Weak ties, particularly those to potential employers, play a more important role than strong ties in the immigration of professionals to the United States. I operationalize network strength through the class of admission variable in the Immigration and Naturalization Service's public use data files, Immigrants Admitted to the United States, 1972-1992. I also examine the differential impact of legislative measures on the availability of strong versus weak ties for four groups of professionals: physicians, nurses, engineers and scientists. Not only do weak ties figure heavily on the immigration experiences of professionals, but those impacts affect women differently than men. Professional women rely more heavily on strong ties than on weak ties when compared with males in their respective professions, with the exception of nursing. These findings suggests a need for further study into the migration experiences of professionals as well as more research into how gendered networks develop among immigrant professionals and how those networks influence (either positively or negatively) immigrant adaptation to United States' society.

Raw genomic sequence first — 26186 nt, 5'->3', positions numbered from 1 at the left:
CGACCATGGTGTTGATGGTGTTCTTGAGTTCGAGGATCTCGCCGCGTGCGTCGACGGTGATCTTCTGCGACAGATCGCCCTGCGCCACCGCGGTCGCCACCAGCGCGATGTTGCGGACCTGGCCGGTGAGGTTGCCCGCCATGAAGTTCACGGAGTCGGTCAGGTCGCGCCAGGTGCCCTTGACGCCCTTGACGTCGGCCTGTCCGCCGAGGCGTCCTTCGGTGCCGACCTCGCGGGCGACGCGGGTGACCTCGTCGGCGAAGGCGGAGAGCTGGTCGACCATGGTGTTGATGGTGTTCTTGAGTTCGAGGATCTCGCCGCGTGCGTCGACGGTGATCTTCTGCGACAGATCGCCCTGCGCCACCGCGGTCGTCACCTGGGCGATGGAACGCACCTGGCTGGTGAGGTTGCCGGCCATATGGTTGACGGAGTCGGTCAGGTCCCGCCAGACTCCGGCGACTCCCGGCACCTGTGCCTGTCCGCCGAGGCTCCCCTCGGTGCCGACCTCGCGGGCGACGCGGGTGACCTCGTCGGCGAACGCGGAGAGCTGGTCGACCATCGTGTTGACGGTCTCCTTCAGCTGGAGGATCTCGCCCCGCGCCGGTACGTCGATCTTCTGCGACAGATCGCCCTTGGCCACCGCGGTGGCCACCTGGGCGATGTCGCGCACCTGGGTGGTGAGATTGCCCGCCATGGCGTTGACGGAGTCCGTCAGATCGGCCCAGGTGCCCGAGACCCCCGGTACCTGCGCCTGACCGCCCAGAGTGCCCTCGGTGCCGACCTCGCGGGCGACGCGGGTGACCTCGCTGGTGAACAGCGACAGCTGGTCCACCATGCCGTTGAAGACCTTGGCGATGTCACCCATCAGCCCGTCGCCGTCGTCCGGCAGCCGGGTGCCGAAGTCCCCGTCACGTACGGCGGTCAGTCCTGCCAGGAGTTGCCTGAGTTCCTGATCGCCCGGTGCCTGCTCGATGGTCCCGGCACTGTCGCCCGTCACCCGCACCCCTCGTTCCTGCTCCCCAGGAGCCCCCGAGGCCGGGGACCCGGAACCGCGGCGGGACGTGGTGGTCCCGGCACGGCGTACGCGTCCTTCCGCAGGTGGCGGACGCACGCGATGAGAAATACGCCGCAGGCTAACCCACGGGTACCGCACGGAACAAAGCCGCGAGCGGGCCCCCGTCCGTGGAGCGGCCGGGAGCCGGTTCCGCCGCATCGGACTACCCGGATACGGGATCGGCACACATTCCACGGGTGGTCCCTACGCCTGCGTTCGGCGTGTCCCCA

All Science Journal Classification (ASJC) codes
- Management, Monitoring, Policy and Law